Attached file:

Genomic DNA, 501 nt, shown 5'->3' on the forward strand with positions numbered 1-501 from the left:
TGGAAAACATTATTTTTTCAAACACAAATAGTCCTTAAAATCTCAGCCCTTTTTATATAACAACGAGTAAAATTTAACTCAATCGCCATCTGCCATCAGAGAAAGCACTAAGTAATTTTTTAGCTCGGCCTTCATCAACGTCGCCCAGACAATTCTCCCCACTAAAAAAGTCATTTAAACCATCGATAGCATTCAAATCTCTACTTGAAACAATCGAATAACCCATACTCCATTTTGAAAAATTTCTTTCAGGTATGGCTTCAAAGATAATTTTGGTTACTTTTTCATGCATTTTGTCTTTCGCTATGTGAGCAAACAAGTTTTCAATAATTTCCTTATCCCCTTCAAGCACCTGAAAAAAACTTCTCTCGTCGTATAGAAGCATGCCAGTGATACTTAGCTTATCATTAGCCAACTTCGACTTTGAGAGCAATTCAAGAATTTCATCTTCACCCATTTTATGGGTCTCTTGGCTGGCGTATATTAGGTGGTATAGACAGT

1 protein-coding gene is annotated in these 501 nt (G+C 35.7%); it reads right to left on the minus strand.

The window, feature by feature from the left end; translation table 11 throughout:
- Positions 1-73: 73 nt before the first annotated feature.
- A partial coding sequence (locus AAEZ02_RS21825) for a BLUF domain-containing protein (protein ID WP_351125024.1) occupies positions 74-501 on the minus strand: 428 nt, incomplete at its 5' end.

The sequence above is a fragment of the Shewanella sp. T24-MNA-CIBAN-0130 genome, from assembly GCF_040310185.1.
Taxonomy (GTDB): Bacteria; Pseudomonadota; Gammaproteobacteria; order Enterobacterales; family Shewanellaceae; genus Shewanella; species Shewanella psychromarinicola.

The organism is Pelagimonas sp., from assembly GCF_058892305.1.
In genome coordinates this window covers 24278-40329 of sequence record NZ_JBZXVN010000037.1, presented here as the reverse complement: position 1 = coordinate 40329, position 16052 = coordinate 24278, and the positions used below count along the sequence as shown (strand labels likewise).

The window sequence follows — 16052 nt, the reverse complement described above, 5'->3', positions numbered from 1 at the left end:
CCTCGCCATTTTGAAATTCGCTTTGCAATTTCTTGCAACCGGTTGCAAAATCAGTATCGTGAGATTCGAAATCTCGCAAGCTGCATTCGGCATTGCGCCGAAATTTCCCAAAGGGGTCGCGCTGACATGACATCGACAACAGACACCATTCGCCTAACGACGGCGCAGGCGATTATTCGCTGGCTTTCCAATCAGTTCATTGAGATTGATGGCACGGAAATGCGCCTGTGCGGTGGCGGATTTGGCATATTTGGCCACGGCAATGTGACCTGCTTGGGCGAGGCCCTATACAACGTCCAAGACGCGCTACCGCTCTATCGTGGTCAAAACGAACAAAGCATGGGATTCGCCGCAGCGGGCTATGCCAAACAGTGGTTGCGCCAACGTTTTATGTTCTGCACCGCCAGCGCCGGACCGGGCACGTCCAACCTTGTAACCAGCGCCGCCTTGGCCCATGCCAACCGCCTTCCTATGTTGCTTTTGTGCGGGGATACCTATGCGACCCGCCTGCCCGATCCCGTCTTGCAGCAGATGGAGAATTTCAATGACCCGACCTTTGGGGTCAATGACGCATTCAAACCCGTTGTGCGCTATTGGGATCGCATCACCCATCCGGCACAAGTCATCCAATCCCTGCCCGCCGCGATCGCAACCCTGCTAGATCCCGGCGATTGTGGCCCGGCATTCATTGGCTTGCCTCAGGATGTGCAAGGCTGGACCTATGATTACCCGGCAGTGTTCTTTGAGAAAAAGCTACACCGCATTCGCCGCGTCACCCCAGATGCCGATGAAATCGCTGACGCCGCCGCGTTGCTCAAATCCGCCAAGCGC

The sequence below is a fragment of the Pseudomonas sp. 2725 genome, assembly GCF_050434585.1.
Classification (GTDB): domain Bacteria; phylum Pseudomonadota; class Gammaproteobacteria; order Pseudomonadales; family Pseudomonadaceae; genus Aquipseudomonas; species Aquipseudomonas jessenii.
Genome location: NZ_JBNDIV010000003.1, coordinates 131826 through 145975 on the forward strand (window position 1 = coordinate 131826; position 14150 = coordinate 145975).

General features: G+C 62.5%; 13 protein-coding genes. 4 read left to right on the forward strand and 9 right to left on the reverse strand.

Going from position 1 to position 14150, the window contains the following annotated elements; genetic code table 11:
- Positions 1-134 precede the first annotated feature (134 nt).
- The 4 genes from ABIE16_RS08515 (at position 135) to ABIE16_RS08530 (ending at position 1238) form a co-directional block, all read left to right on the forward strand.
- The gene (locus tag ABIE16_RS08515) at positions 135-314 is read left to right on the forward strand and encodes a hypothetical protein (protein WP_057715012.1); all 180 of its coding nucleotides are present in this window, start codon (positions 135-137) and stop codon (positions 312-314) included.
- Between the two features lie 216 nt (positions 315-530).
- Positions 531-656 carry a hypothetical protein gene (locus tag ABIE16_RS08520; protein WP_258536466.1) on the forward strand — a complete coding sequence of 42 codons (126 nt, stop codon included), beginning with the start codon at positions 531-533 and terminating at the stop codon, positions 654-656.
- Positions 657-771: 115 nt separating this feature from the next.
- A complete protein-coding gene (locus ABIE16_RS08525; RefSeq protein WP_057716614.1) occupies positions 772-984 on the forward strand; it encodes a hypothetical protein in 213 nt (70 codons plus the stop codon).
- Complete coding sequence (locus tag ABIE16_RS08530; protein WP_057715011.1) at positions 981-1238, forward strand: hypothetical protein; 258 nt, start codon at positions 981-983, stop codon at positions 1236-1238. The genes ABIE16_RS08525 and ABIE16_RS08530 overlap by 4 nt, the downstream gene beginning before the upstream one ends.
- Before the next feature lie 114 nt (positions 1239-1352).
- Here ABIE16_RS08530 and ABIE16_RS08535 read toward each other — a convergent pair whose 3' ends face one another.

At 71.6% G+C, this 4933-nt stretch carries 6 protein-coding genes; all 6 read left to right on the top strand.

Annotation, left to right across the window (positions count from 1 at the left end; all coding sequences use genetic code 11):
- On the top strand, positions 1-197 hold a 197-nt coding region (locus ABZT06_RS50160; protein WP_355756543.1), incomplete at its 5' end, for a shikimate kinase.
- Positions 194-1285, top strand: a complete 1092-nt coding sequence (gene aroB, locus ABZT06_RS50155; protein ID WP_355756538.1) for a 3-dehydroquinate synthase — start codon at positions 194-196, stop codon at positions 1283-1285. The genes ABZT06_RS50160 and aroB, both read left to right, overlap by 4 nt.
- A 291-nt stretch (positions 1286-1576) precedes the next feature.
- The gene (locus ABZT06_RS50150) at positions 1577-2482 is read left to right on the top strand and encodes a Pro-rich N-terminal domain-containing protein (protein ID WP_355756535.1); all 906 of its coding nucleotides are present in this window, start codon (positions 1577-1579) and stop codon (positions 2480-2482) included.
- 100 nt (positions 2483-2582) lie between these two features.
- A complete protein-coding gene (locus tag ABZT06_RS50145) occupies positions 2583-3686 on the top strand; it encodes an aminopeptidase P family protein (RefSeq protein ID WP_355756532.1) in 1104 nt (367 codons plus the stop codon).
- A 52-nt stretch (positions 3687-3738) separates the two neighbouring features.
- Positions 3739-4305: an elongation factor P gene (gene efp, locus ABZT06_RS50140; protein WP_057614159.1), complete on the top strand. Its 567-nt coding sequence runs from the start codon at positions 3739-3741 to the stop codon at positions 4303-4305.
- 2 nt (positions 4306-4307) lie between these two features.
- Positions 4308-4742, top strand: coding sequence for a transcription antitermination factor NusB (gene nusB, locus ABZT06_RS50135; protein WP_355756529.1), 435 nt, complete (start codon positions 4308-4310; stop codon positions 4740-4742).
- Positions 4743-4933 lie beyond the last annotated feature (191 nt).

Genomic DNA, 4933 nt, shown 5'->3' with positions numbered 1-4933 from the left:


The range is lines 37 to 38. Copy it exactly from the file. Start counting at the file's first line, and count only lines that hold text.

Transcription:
- Positions 3739-4305: an elongation factor P gene (gene efp, locus ABZT06_RS50140; protein WP_057614159.1), complete on the top strand. Its 567-nt coding sequence runs from the start codon at positions 3739-3741 to the stop codon at positions 4303-4305.
- 2 nt (positions 4306-4307) lie between these two features.